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The Grace of Mary Traverse




Pig American Productions

at Transient Theatre

Nowadays the brutality of a play is no liability. If anything it's taken as proof of hard-eyed integrity and unflinching zeal to expose or explore. That's the charitable explanation for The Grace of Mary Traverse (1985), a sprawling, violent, turgid modern melodrama by Timberlake Wertenbaker, author of the Tony-nominated Our Country's Good--another earthy, clumsy spectacle.

Grace is anything but graceful. Mary, the rapidly disillusioned title character, is mercilessly jerked from a cloistered girlhood--where she's taught only to please--and thrown into careers as a gamester, whore, and political firebrand. As it follows these careers, Grace rides an emotional roller coaster as tumultuous as anything Les Miz inflicted on its all-suffering characters (and audiences).

The generosity of spirit of this female Tom Jones almost redeems its excess. Wertenbaker takes her 18th-century protagonist and sends her on a ferocious power trip, a journey that could easily touch chords in a modern audience. But Wertenbaker has written too many plays in one, wearing out our patience.

Judge from the plot's profusions: Mary escapes from the sheltered home of her politically ambitious father, where as his "proudest adornment" she was taught to "leave no imprint on the carpet" and to prepare herself for a fashionable marriage. This proto-feminist hits the London streets with a proto-socialist servant. Eager for experience, Mary watches as Lord Gordon, a foppish and idiotic nobleman, rapes a street urchin named Sophie. Both repelled and tempted by her first sight of lust, Mary buys sex from a studly male prostitute--Mr. Hardlong--who insults her by using her money to pay for sex with Sophie. Though Mary is eager to mix with the illustrious writers she's read--Samuel Johnson, Fielding, Voltaire, Hume--she finds herself literally excluded from their club (Virginia Woolf imagined a similar fate for Shakespeare's hypothetical sister).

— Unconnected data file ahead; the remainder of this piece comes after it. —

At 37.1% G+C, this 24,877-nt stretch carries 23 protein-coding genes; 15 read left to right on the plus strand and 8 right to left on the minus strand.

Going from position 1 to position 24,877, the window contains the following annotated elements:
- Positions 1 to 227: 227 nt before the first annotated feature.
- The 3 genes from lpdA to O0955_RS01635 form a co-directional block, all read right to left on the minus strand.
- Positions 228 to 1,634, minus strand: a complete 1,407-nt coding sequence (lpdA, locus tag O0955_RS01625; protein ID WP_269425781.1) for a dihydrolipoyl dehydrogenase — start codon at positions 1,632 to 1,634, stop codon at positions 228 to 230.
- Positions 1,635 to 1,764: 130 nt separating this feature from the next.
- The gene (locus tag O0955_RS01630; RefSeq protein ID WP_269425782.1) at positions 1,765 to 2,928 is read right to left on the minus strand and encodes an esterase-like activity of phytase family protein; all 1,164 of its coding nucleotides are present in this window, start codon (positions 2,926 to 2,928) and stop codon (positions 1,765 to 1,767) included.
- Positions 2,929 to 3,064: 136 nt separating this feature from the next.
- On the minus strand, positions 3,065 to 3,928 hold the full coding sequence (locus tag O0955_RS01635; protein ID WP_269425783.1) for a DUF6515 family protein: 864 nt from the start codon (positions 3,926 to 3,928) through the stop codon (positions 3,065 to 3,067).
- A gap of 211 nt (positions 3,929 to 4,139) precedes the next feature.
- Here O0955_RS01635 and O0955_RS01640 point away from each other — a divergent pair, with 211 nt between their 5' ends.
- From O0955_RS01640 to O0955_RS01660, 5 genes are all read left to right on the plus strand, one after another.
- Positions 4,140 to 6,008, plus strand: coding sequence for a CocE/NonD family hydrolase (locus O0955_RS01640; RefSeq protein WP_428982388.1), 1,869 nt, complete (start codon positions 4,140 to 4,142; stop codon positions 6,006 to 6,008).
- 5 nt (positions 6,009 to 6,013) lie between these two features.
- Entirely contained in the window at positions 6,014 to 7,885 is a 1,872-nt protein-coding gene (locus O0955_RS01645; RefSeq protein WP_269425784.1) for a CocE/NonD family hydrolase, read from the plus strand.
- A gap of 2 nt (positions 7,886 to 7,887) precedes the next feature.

With every hard knock she receives Mary craves more for what she's witnessed--men's power to hurt, which they so casually inflict on women and their weaker brothers. If she can't play the submissive virgin, she'll be the exploitive whore--and soon finds herself poxy and pregnant. For company she takes in Sophie, prizing her as a reminder that the meanness of the streets needn't warp the soul.

Challenging men at their own games, Mary indulges in piquet, cock fighting, and in one weirdly hilarious scene, hag racing: two creaking harridans are enlisted in a stumbling contest. Mary's last, infamous stint is as an incendiary leveler; in the name of a new world of freedom and equality, she helps to foment the Gordon riots of 1780, when London mobs hungry for bread sacked the homes of prominent Catholics.

Shielded by her forgiving father, Mary escapes punishment but not guilt. But in the end Mary decides to live in the hope of gaining some grace in a corrupt world. (The ending all but appropriates the "Make Our Garden Grow" finale from Candide.)

Caryl Churchill's Top Girls covered much the same ground: a once-invisible woman is corrupted by her pursuit of male power. But Churchill did it with an economy that this embarrassment of emotions never approaches. Wertenbaker can't find a clean way to tell a messy story. The result: a rambling epic that lurches from crisis to crisis and mood to mood, trying to cover more territory than it has earned the right to judge and spreading itself too thinly for any kind of payoff at the end.

Given the play's abrupt emotional shifts and instant agonies, performing Grace must be like jumping over and over from burning third-story windows into very small nets. It would have taken a miracle for this local premiere by Pig American Productions to hit the mark in every overwrought scene; it's remarkable how often this staging, by Patrick O'Gara and Daniel Sauer, does manage to persuade. Choosing to let the play as a whole fend for itself, the directors concentrate on digging out the truths of each separate scene.

One asset is Lusia Strus's assault on the volatile title role. Strus may not register every single wrenching twist of emotion Mary suffers at the hands of the overachieving author, but her pile-driving emoting makes passionate sense, even when--especially when--the rhetorical onslaught defies analysis.

The other 16 roles, delivered by a smooth 11-member ensemble, benefit from well-coached accents and confident deliveries. These actors mine eloquence from writing that often aims at show. O'Gara plays Mary's respectable father with hapless earnestness, offering a study in passivity that contrasts sharply with Donna Freeburn's seething servant. Ann Jennings delivers Sophie's sorrows without force or guile, as if the sheer purity of pain could redeem them.

As the contemptible Tory demagogue Lord Gordon, Dan Scott combines goofiness with dangerous stupidity; Mel Zellman, as a manipulative, cynical party leader, exudes smooth-faced opportunism. (Zellman has a wonderful voice but needs to hold on harder to his English accent.)

Anyone who saw Remains Theatre's Our Country's Good will recognize in Grace the same passion to reach beyond its grasp. But in Our Country's Good Wertenbaker found a theme--the power of art to console Australian convicts rehearsing a Restoration comedy--that forced her to focus. The diffuse Grace wanders all over looking for a reason to stop; and by the end, Mary is nothing more than the sum of her author's opinions. It's all too easy to leave thinking, so what?

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